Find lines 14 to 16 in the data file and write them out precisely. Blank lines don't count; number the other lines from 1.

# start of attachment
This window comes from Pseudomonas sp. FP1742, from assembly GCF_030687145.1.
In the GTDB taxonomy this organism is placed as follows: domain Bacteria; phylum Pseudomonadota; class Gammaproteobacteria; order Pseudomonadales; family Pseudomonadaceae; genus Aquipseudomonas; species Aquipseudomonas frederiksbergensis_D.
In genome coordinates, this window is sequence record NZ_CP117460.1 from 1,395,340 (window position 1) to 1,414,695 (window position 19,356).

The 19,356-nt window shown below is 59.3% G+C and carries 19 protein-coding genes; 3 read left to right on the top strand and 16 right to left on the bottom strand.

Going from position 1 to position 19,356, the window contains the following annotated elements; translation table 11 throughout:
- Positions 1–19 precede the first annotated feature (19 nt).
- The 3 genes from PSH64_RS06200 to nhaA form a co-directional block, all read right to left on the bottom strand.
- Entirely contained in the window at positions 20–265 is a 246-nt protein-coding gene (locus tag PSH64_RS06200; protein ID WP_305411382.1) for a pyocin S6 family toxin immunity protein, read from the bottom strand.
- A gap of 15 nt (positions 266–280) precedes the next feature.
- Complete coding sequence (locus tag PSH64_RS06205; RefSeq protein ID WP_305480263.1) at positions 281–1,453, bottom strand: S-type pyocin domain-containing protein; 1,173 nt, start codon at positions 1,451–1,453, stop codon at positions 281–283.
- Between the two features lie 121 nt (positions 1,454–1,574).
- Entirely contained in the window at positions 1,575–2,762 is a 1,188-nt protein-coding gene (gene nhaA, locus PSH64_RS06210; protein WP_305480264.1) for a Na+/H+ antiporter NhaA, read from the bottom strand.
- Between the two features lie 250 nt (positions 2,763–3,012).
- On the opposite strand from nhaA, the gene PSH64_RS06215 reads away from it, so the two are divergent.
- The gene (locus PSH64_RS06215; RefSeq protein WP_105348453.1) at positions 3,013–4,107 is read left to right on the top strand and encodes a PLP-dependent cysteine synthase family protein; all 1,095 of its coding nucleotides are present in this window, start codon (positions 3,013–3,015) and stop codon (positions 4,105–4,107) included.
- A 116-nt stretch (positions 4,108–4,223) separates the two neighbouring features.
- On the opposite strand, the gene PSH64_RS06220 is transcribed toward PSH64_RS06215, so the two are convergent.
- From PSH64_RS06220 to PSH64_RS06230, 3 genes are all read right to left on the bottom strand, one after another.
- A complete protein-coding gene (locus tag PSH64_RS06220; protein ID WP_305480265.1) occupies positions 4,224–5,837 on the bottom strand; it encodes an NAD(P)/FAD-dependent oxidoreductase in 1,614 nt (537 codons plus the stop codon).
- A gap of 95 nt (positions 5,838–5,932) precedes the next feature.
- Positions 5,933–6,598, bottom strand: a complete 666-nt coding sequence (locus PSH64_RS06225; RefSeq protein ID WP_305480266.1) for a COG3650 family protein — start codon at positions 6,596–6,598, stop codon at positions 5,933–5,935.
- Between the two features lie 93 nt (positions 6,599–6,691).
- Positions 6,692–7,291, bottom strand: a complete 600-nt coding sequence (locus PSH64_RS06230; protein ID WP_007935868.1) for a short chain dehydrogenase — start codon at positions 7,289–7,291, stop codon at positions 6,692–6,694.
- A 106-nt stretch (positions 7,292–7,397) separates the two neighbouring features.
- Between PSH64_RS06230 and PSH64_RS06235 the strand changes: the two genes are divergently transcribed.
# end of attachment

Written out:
- On the opposite strand from nhaA, the gene PSH64_RS06215 reads away from it, so the two are divergent.
- The gene (locus PSH64_RS06215; RefSeq protein WP_105348453.1) at positions 3,013–4,107 is read left to right on the top strand and encodes a PLP-dependent cysteine synthase family protein; all 1,095 of its coding nucleotides are present in this window, start codon (positions 3,013–3,015) and stop codon (positions 4,105–4,107) included.
- A 116-nt stretch (positions 4,108–4,223) separates the two neighbouring features.